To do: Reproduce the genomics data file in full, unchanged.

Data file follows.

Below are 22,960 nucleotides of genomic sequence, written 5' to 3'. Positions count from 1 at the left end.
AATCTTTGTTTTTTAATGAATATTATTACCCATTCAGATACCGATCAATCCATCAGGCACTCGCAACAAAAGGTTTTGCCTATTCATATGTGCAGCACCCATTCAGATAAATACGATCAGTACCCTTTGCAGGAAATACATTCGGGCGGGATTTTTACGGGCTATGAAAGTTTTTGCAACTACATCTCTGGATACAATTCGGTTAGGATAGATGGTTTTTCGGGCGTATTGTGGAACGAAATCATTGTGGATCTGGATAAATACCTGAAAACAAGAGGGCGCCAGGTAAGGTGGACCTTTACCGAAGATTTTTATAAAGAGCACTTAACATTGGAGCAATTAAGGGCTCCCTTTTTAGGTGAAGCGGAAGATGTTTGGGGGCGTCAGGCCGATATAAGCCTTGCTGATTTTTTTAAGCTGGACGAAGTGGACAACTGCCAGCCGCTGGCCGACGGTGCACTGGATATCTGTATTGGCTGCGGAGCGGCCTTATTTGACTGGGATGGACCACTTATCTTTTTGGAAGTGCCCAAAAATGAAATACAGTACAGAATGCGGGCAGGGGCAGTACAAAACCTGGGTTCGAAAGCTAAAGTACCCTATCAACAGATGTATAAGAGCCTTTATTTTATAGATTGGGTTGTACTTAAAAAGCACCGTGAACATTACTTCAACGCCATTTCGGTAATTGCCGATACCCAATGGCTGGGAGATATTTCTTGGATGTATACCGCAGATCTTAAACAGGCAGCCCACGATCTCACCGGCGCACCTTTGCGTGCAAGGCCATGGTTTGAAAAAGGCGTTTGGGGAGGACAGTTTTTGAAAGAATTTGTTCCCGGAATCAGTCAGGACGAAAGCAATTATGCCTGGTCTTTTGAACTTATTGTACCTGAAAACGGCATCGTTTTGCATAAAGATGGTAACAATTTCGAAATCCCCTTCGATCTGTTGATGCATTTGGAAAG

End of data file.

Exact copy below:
Below are 22,960 nucleotides of genomic sequence, written 5' to 3'. Positions count from 1 at the left end.
AATCTTTGTTTTTTAATGAATATTATTACCCATTCAGATACCGATCAATCCATCAGGCACTCGCAACAAAAGGTTTTGCCTATTCATATGTGCAGCACCCATTCAGATAAATACGATCAGTACCCTTTGCAGGAAATACATTCGGGCGGGATTTTTACGGGCTATGAAAGTTTTTGCAACTACATCTCTGGATACAATTCGGTTAGGATAGATGGTTTTTCGGGCGTATTGTGGAACGAAATCATTGTGGATCTGGATAAATACCTGAAAACAAGAGGGCGCCAGGTAAGGTGGACCTTTACCGAAGATTTTTATAAAGAGCACTTAACATTGGAGCAATTAAGGGCTCCCTTTTTAGGTGAAGCGGAAGATGTTTGGGGGCGTCAGGCCGATATAAGCCTTGCTGATTTTTTTAAGCTGGACGAAGTGGACAACTGCCAGCCGCTGGCCGACGGTGCACTGGATATCTGTATTGGCTGCGGAGCGGCCTTATTTGACTGGGATGGACCACTTATCTTTTTGGAAGTGCCCAAAAATGAAATACAGTACAGAATGCGGGCAGGGGCAGTACAAAACCTGGGTTCGAAAGCTAAAGTACCCTATCAACAGATGTATAAGAGCCTTTATTTTATAGATTGGGTTGTACTTAAAAAGCACCGTGAACATTACTTCAACGCCATTTCGGTAATTGCCGATACCCAATGGCTGGGAGATATTTCTTGGATGTATACCGCAGATCTTAAACAGGCAGCCCACGATCTCACCGGCGCACCTTTGCGTGCAAGGCCATGGTTTGAAAAAGGCGTTTGGGGAGGACAGTTTTTGAAAGAATTTGTTCCCGGAATCAGTCAGGACGAAAGCAATTATGCCTGGTCTTTTGAACTTATTGTACCTGAAAACGGCATCGTTTTGCATAAAGATGGTAACAATTTCGAAATCCCCTTCGATCTGTTGATGCATTTGGAAAG